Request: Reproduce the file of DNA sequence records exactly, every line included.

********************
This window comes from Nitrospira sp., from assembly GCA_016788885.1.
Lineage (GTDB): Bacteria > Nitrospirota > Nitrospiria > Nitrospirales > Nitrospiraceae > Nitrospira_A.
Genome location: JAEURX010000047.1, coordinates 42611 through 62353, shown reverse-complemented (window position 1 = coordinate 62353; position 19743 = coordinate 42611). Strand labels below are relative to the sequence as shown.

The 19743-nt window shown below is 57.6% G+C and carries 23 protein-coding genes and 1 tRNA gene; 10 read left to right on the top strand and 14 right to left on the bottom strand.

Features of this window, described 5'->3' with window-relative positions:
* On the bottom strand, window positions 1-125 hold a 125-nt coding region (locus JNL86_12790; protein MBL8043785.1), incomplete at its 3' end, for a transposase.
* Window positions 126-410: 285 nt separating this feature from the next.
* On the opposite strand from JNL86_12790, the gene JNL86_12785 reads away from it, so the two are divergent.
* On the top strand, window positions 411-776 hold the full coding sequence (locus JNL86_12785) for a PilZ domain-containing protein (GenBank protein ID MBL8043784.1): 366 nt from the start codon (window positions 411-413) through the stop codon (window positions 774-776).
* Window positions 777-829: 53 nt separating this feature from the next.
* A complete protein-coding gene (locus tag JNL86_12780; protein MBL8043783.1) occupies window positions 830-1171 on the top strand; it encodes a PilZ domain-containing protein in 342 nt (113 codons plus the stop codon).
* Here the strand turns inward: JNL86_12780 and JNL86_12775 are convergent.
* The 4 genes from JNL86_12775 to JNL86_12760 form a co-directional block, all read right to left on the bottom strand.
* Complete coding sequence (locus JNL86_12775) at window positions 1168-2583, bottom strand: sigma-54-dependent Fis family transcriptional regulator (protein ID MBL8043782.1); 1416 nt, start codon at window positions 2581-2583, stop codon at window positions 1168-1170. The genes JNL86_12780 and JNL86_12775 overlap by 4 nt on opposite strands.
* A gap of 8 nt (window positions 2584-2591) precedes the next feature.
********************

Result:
This window comes from Nitrospira sp., from assembly GCA_016788885.1.
Lineage (GTDB): Bacteria > Nitrospirota > Nitrospiria > Nitrospirales > Nitrospiraceae > Nitrospira_A.
Genome location: JAEURX010000047.1, coordinates 42611 through 62353, shown reverse-complemented (window position 1 = coordinate 62353; position 19743 = coordinate 42611). Strand labels below are relative to the sequence as shown.

The 19743-nt window shown below is 57.6% G+C and carries 23 protein-coding genes and 1 tRNA gene; 10 read left to right on the top strand and 14 right to left on the bottom strand.

Features of this window, described 5'->3' with window-relative positions:
* On the bottom strand, window positions 1-125 hold a 125-nt coding region (locus JNL86_12790; protein MBL8043785.1), incomplete at its 3' end, for a transposase.
* Window positions 126-410: 285 nt separating this feature from the next.
* On the opposite strand from JNL86_12790, the gene JNL86_12785 reads away from it, so the two are divergent.
* On the top strand, window positions 411-776 hold the full coding sequence (locus JNL86_12785) for a PilZ domain-containing protein (GenBank protein ID MBL8043784.1): 366 nt from the start codon (window positions 411-413) through the stop codon (window positions 774-776).
* Window positions 777-829: 53 nt separating this feature from the next.
* A complete protein-coding gene (locus tag JNL86_12780; protein MBL8043783.1) occupies window positions 830-1171 on the top strand; it encodes a PilZ domain-containing protein in 342 nt (113 codons plus the stop codon).
* Here the strand turns inward: JNL86_12780 and JNL86_12775 are convergent.
* The 4 genes from JNL86_12775 to JNL86_12760 form a co-directional block, all read right to left on the bottom strand.
* Complete coding sequence (locus JNL86_12775) at window positions 1168-2583, bottom strand: sigma-54-dependent Fis family transcriptional regulator (protein ID MBL8043782.1); 1416 nt, start codon at window positions 2581-2583, stop codon at window positions 1168-1170. The genes JNL86_12780 and JNL86_12775 overlap by 4 nt on opposite strands.
* A gap of 8 nt (window positions 2584-2591) precedes the next feature.